Reply
  • 13. Jeff  |  March 27, 2007 at 9:23 pm

    Found your post linked from the UNC page (weird?) on http://www.mychances.net/ . I’m intrigued at how enthralled you are by Harvard.

    It’s too bad that the actual data doesn’t back up your statements (by data, I mean income statistics). In fact, prospective studies show that attendance at an Ivy, including Harvard, doesn’t correspond with increased income throughout life vs people with similar scores who did not attend Harvard.

    Eric – Ivysport is not an extension of the Ivy League conference, but way to blow your ego out of proportion. Harvard sales can be explained by the ungodly number of people who attend (not just undergrad, not just grad+professional, but also Harvard EXTENSION school).

    Reply
  • 14. Devin DeBacker  |  April 10, 2007 at 1:26 am

    “71% of grades given out at Harvard are A’s.”

    And that was the result of the conservative study. Sounds like grade inflation to me. Not only that, Harvard undergrad is more name than education and academic challenge – you can understand that after talking to a Harvard undergrad for 5 minutes.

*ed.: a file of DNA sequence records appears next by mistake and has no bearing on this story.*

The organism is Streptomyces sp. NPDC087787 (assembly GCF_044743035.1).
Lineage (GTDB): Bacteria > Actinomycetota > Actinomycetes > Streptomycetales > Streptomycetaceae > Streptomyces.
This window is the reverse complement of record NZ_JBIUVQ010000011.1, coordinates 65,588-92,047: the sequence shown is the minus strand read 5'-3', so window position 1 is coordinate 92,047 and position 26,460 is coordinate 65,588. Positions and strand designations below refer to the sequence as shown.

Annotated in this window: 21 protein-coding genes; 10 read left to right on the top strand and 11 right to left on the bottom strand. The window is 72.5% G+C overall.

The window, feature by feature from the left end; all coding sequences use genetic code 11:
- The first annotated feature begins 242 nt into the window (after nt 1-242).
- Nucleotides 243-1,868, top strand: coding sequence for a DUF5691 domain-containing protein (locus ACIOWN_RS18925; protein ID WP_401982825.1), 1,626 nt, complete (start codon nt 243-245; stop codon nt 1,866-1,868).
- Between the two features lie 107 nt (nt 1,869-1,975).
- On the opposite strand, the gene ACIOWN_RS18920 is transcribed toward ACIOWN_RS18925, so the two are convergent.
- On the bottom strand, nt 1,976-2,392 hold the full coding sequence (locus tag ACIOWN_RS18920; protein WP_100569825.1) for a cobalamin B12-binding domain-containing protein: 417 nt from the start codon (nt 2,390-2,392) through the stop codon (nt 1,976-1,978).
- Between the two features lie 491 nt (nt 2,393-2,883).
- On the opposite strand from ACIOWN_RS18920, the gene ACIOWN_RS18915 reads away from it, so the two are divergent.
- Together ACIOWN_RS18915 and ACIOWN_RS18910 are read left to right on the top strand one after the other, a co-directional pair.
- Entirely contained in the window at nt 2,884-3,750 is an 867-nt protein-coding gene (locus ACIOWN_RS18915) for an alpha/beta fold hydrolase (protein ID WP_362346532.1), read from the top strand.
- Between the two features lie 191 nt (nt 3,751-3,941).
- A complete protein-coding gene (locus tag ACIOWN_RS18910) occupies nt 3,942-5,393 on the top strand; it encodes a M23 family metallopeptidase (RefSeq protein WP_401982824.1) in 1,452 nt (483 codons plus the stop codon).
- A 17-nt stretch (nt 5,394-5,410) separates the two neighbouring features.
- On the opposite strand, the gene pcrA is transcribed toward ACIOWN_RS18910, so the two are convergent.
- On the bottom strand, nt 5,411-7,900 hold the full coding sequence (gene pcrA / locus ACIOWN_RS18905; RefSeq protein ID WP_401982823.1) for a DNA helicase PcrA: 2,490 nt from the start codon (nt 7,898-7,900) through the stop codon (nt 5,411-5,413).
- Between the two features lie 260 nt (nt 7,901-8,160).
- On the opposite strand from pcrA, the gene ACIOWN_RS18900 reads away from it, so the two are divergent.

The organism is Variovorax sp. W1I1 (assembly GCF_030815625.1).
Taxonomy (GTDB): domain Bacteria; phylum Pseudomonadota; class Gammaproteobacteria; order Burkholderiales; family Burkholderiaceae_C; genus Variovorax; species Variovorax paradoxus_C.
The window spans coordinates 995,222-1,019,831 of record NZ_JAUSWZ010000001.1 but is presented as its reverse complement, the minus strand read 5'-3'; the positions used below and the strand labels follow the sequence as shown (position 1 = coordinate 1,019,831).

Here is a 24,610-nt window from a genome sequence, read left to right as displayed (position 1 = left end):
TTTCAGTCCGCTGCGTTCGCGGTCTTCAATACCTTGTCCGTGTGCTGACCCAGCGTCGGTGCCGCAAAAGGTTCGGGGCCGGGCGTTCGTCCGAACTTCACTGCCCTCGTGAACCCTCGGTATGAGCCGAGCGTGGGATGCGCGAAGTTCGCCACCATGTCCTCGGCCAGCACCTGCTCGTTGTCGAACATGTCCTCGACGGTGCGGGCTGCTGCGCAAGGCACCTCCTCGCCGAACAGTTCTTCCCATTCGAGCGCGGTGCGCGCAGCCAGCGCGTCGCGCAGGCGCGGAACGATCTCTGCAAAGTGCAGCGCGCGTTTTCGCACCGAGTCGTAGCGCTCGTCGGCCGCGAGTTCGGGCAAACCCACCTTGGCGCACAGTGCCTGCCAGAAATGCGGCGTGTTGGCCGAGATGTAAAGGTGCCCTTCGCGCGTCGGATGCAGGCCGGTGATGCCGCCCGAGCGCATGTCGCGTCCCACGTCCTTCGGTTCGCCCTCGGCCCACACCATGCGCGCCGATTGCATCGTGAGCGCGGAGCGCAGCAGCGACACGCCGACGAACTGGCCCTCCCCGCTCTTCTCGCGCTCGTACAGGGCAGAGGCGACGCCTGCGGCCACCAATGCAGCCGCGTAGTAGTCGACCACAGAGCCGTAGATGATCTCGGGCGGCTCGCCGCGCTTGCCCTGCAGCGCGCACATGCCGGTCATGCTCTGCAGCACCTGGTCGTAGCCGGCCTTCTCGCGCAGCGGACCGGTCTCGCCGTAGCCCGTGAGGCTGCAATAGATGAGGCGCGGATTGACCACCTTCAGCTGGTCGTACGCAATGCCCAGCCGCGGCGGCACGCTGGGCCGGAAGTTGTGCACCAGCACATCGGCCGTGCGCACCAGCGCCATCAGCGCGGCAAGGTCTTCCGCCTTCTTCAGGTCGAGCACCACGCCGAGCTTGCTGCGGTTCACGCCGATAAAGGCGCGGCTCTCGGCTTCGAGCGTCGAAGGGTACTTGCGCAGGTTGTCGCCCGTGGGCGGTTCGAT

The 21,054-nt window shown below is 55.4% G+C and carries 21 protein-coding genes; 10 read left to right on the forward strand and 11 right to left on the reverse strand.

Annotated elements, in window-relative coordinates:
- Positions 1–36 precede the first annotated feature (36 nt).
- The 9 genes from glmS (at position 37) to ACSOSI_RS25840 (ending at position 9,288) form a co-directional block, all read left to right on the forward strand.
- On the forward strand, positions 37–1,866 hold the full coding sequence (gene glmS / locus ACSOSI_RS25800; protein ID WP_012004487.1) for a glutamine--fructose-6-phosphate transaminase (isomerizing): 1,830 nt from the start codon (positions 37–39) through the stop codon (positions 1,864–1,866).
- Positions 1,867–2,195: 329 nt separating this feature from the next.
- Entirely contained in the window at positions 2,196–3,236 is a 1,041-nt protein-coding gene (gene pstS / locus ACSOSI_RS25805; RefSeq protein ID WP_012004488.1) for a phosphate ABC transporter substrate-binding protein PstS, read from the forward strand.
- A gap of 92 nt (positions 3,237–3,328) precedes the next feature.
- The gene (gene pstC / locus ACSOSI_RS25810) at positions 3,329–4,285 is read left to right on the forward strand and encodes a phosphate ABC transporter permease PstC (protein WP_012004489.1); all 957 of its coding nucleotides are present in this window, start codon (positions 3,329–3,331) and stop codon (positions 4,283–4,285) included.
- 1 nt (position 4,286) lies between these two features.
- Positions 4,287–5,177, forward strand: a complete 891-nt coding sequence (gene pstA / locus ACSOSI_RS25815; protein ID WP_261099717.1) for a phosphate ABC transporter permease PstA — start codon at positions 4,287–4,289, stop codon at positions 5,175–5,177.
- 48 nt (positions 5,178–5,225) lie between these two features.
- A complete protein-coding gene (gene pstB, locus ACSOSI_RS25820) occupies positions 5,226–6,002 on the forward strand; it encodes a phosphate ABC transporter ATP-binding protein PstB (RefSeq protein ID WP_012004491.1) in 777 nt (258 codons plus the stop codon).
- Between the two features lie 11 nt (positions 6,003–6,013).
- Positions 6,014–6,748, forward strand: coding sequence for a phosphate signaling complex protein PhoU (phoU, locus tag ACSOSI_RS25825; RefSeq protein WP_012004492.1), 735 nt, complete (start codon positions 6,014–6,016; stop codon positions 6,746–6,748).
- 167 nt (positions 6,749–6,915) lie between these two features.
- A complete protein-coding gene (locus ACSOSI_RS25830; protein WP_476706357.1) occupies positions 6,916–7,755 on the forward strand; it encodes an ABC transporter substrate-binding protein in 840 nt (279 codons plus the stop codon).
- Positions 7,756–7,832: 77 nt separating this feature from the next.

Reply
  • 15. marina  |  December 1, 2007 at 3:00 pm

    As a currently “sought after” student by the institution, and NOT rich or white, I greatly disagree with all of these ideas that all Harvard kids are affluent people with great connections.

    Although I am uncertain that I will be able to get in myself, I have met many Harvard students who are kind, involved with the community (I live almost next to Harvard) , and actually very very smart. In fact, most people I’ve met do have something that sets them apart from the kids at other schools.

    Harvard does recruit students, encourage all local students who are interested to apply, and take MANY students from my public city high school. They even offer a “free ride” to anyone whose parents earn less than $60,000 annually.

    Think twice before believing all generalizations about the more sought after Ivy League schools.

    Reply
  • 16. Frank Scanlan  |  December 6, 2007 at 8:20 pm

    Miami University graduates and students, please visit this site:
    http://scanlanf.googlepages.com/home

    Miami University Hamilton is a joke and needs reformed badly to rescue the reputation of Miami University.

    Reply